Interfaith Fellows host panel on the beginning of life

by Chase Thurston, Staff Writer

Simpson College’s Interfaith Fellows presented their findings about various religions’ perspectives on when life begins during a panel discussion in Pioneer Hall last Thursday.

The panel focused on the modern viewpoints of religions regarding the beginnings of life rather than the historical context of those religions. Panel members said it was often difficult to find a unified modern viewpoint for each religion, and even more difficult to find a historical perspective that couldn’t be questioned.

Led by Professor Maeve Callan, students from the Interfaith studies class spoke on the beliefs of religions such as Judaism, Hinduism, Buddhism, Sikhism and Witchcraft. The discussion focused on when life truly begins according to each religion, and the varying views modern religions have on abortion.

Callan began by stressing that the discussion was based on understanding, not agreement, between different religions interpretations on the beginning of life.

She also explained that the Interfaith panel had extensively researched the religions they were discussing, and they met with and interviewed religious leaders to get a community perspective on the issue.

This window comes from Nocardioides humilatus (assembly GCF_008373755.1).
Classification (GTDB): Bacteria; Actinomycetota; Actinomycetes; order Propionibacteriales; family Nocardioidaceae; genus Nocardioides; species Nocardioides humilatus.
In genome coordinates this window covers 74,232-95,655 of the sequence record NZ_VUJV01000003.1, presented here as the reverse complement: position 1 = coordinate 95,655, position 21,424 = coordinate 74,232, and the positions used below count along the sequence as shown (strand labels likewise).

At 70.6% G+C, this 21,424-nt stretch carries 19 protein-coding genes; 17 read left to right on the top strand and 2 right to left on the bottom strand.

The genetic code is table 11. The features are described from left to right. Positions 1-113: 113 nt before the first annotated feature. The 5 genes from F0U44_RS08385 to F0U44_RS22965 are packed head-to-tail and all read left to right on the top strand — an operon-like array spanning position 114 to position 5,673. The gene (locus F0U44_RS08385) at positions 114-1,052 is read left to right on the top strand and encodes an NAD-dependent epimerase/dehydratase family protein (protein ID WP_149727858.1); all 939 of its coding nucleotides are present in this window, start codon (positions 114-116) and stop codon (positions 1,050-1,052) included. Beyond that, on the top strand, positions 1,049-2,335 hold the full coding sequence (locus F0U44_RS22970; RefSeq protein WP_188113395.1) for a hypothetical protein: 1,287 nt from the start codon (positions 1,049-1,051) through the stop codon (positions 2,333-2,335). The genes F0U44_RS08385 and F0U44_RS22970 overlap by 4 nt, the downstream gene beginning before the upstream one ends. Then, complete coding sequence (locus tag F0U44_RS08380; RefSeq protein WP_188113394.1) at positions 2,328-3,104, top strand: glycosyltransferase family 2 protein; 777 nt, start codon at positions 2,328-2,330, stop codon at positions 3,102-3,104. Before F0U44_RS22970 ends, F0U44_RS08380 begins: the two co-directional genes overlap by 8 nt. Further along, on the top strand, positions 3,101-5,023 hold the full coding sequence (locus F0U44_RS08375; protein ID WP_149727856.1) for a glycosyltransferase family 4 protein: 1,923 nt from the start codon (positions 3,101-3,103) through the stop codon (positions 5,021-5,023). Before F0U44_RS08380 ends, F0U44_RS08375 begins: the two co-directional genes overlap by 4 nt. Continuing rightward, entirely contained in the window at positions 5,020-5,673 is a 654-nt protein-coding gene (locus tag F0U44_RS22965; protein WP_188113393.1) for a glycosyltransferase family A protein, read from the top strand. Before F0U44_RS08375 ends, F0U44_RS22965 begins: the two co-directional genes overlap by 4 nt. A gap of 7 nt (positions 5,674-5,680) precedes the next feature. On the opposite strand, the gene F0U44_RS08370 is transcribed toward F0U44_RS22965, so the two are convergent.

Abortion and the beginning of life are currently a very controversial topic in U.S. politics, and Callan explained that the official stances of religious groups do not necessarily represent all those within that religion. There are also conflicting viewpoints on this issue within the Abrahamic religions.

“According to Judaism, personhood begins at birth. It’s really when you take your first independent breath. That’s when you become a person,” Callan said. “It’s morally permissible, and moreover if the mother’s life or physical or mental health is at risk, abortion is not only permitted, it is mandated. It is much more important to save the mother’s life than to save the fetus’ life.”

Interfaith panel member Cheyenne Wiederholt spoke on the beliefs of Sikhism, a religion that she says is often misjudged.

“One thing when I interviewed a Sikh that they wanted to let others know is that they’re a very welcoming and inclusive religion,” she said. “Sikhs are often mistaken for Muslims. They do experience quite a bit of violence.”

Wiederholt also explained that Sikhs believe in one God, similar to the Abrahamic religions in that regard.

Sikhs also emphasize the equality of men, women and children and generally forbid abortion, Wiederholt said.

“Conception is seen as the creation of God, and they believe God resides in everyone, so abortion is aborting God, in a way,” Wiederholt said. “However, aborting female embryos is a common practice in India, where Sikhism is really popular.”